Posted on

Notation and Thought in Unit Testing

The paper “Notation as a Tool of Thought” by Kenneth E. Iverson of the IBM Thomas J. Watson Research Center was published in the Communications of the ACM, Volume 23, Number 8, 1980-08. It’s available online at https://www.jsoftware.com/papers/tot.htm. Thanks to John Arundel (https://twitter.com/bitfield) who called attention to the paper in a tweet.

The paper deals with the way an appropriate notation influences people’s thinking in a given domain. Iverson was interested in the domain of mathematical computing, and he uses the APL language to illustrate his ideas. APL is an array-processing language Iverson developed in the 1960s. It has a following even today. You can read more about it on the APL Wiki at https://www.aplwiki.com/. You can try it out online here: https://tryapl.org/,

In this piece, I’m going to stretch the point a bit and apply some of the principles of notation Iverson presents in his article to a different domain: unit testing of application software.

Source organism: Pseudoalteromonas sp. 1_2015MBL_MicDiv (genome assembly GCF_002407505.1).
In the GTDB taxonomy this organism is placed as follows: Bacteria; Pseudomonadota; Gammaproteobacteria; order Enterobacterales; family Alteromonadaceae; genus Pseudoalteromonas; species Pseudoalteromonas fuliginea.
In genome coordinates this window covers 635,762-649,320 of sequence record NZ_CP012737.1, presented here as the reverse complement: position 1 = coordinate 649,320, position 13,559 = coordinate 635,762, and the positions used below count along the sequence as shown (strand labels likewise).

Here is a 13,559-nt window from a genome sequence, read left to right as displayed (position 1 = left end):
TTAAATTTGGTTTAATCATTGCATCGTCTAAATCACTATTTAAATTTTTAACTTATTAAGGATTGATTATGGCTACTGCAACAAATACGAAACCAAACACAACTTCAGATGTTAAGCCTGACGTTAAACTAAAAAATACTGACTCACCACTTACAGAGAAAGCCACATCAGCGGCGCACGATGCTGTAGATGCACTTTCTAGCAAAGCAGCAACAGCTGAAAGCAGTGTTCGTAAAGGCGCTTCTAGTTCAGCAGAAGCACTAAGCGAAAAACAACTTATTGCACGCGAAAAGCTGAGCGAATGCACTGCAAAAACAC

Continue reading Notation and Thought in Unit Testing

Posted on

Microtests and Unit Tests for z/OS Applictions

The idea of “unit testing” is pretty well-known in programming circles. Everyone has some concept of what it means and most software developers practice some form of unit testing.

Yet, there is disagreement about unit testing. If you’re trying to get a handle on this topic for purposes of supporting existing applications in a z/OS environment, you may find a lot of contradictory information online. Opinions are often presented as facts, and are defended strongly. I’d like to try to tease some of that apart so you can make practical sense of it.
Continue reading Microtests and Unit Tests for z/OS Applictions

Posted on

Cobol Rising

As early as the mid-1980s, people were quite certain Cobol was on its way out. Most of us looked for opportunities to learn emerging technologies and shifted our career focus away from Cobol and from its primary platform, IBM mainframes.

At that time, opportunities opened up for those who understood the old technology and could help re-implement solutions in the new. It was a way for us to learn other technologies and build a new career path.

There was pressure to replace older applications based on Cobol, as the mainframe was due to die at any moment.

Cobol forgot to die